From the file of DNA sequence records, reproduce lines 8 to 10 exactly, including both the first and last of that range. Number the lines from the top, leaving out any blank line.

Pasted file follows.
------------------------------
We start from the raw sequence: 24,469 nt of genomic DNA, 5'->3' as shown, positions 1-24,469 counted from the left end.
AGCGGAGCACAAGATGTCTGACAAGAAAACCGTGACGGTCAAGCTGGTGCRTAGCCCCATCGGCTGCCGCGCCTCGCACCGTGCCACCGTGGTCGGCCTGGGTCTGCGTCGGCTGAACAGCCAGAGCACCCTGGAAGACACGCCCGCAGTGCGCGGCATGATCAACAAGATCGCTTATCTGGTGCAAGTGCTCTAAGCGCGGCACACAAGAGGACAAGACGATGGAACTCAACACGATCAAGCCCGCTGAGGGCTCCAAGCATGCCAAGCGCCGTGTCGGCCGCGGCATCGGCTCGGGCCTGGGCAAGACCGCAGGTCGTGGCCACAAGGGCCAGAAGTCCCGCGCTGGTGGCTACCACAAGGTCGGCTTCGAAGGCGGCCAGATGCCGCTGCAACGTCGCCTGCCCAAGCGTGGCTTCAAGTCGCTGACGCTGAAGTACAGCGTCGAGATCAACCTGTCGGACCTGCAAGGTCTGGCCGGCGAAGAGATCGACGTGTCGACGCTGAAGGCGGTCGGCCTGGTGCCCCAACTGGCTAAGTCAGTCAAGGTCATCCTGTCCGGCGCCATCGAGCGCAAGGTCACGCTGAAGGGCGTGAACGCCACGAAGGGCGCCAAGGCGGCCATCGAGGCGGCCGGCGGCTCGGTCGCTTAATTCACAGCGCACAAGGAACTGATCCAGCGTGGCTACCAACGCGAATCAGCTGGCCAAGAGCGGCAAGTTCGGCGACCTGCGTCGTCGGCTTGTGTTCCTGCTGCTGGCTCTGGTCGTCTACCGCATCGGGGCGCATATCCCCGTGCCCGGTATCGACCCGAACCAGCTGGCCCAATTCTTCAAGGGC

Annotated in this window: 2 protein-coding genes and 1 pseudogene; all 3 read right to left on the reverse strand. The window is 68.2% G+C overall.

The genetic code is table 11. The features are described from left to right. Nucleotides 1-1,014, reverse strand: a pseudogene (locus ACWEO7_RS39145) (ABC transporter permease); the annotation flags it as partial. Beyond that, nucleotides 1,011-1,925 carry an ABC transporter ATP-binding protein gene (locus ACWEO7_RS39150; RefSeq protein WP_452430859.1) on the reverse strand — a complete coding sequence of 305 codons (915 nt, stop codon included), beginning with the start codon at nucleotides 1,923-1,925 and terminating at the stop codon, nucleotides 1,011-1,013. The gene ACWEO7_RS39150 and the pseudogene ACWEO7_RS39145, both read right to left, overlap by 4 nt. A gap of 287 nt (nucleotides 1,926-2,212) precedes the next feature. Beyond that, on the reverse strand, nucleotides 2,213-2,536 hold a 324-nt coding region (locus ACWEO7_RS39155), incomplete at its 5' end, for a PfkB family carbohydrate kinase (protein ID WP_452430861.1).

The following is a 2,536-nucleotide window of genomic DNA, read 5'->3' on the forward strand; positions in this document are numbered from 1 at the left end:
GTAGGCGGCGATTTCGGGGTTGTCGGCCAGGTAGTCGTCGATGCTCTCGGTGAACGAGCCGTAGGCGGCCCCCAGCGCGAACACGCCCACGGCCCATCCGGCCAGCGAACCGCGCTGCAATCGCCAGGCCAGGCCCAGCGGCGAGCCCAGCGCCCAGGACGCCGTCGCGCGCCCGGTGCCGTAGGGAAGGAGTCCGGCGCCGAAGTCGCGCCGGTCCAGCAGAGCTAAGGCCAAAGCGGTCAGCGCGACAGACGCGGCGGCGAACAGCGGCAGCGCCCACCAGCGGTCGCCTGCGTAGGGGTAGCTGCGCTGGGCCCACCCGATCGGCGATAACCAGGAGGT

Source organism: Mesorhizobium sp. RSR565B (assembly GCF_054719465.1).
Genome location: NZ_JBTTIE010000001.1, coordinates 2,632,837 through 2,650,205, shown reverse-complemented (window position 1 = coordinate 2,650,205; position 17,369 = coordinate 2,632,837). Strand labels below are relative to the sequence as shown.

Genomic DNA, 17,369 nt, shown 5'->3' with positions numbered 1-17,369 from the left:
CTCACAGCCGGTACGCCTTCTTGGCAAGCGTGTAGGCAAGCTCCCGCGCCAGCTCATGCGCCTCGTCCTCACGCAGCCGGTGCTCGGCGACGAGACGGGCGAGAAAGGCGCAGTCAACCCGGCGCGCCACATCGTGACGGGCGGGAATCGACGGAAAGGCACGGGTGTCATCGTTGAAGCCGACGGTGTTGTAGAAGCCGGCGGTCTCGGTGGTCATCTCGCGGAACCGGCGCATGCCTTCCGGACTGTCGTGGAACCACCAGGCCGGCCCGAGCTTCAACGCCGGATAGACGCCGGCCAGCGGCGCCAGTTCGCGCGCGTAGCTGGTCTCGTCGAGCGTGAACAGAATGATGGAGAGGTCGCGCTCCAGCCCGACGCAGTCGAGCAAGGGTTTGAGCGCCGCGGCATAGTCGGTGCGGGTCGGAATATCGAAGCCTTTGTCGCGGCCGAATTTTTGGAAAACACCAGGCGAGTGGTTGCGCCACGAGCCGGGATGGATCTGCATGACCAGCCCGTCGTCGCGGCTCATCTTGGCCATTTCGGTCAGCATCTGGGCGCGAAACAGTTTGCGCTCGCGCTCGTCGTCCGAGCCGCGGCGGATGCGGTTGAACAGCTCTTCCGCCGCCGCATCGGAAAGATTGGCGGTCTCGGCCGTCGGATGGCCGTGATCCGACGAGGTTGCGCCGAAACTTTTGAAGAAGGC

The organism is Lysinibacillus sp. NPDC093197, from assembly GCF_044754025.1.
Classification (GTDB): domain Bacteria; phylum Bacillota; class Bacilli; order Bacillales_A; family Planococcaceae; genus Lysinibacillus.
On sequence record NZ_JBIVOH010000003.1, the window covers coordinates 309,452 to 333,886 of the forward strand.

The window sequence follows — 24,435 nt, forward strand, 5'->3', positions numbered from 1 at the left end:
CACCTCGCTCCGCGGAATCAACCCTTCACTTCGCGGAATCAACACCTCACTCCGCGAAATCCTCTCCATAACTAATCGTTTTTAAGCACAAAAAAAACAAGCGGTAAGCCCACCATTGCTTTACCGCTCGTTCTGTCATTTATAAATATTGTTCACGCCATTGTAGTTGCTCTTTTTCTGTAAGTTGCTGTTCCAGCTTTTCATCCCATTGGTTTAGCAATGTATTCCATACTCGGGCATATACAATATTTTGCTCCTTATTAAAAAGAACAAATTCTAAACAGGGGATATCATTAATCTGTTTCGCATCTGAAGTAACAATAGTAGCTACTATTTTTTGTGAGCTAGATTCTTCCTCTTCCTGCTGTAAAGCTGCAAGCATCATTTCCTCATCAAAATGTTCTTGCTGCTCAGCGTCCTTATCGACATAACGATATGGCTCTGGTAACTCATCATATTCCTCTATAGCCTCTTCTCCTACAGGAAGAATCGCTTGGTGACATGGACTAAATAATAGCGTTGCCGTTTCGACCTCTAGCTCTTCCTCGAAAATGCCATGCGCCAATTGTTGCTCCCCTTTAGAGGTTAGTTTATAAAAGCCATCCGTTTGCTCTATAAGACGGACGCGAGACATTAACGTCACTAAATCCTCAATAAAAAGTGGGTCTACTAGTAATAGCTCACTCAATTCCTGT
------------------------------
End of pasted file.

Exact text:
Genome location: NZ_JBTTIE010000001.1, coordinates 2,632,837 through 2,650,205, shown reverse-complemented (window position 1 = coordinate 2,650,205; position 17,369 = coordinate 2,632,837). Strand labels below are relative to the sequence as shown.

Genomic DNA, 17,369 nt, shown 5'->3' with positions numbered 1-17,369 from the left:
CTCACAGCCGGTACGCCTTCTTGGCAAGCGTGTAGGCAAGCTCCCGCGCCAGCTCATGCGCCTCGTCCTCACGCAGCCGGTGCTCGGCGACGAGACGGGCGAGAAAGGCGCAGTCAACCCGGCGCGCCACATCGTGACGGGCGGGAATCGACGGAAAGGCACGGGTGTCATCGTTGAAGCCGACGGTGTTGTAGAAGCCGGCGGTCTCGGTGGTCATCTCGCGGAACCGGCGCATGCCTTCCGGACTGTCGTGGAACCACCAGGCCGGCCCGAGCTTCAACGCCGGATAGACGCCGGCCAGCGGCGCCAGTTCGCGCGCGTAGCTGGTCTCGTCGAGCGTGAACAGAATGATGGAGAGGTCGCGCTCCAGCCCGACGCAGTCGAGCAAGGGTTTGAGCGCCGCGGCATAGTCGGTGCGGGTCGGAATATCGAAGCCTTTGTCGCGGCCGAATTTTTGGAAAACACCAGGCGAGTGGTTGCGCCACGAGCCGGGATGGATCTGCATGACCAGCCCGTCGTCGCGGCTCATCTTGGCCATTTCGGTCAGCATCTGGGCGCGAAACAGTTTGCGCTCGCGCTCGTCGTCCGAGCCGCGGCGGATGCGGTTGAACAGCTCTTCCGCCGCCGCATCGGAAAGATTGGCGGTCTCGGCCGTCGGATGGCCGTGATCCGACGAGGTTGCGCCGAAACTTTTGAAGAAGGC